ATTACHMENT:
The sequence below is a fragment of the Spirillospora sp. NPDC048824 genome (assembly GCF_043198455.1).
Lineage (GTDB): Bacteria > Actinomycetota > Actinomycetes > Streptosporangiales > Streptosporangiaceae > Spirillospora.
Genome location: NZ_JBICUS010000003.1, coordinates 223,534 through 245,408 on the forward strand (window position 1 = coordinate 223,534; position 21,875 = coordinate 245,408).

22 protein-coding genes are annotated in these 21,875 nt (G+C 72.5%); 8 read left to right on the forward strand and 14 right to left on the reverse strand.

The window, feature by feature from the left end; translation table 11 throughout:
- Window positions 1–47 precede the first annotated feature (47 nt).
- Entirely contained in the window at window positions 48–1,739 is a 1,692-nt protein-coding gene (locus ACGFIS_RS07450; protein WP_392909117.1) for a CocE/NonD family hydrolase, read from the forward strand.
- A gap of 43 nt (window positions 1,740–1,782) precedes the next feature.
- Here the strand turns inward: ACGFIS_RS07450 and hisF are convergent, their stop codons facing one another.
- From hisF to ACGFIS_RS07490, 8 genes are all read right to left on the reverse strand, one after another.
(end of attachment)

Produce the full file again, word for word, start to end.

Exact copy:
The sequence below is a fragment of the Spirillospora sp. NPDC048824 genome (assembly GCF_043198455.1).
Lineage (GTDB): Bacteria > Actinomycetota > Actinomycetes > Streptosporangiales > Streptosporangiaceae > Spirillospora.
Genome location: NZ_JBICUS010000003.1, coordinates 223,534 through 245,408 on the forward strand (window position 1 = coordinate 223,534; position 21,875 = coordinate 245,408).

22 protein-coding genes are annotated in these 21,875 nt (G+C 72.5%); 8 read left to right on the forward strand and 14 right to left on the reverse strand.

The window, feature by feature from the left end; translation table 11 throughout:
- Window positions 1–47 precede the first annotated feature (47 nt).
- Entirely contained in the window at window positions 48–1,739 is a 1,692-nt protein-coding gene (locus ACGFIS_RS07450; protein WP_392909117.1) for a CocE/NonD family hydrolase, read from the forward strand.
- A gap of 43 nt (window positions 1,740–1,782) precedes the next feature.
- Here the strand turns inward: ACGFIS_RS07450 and hisF are convergent, their stop codons facing one another.
- From hisF to ACGFIS_RS07490, 8 genes are all read right to left on the reverse strand, one after another.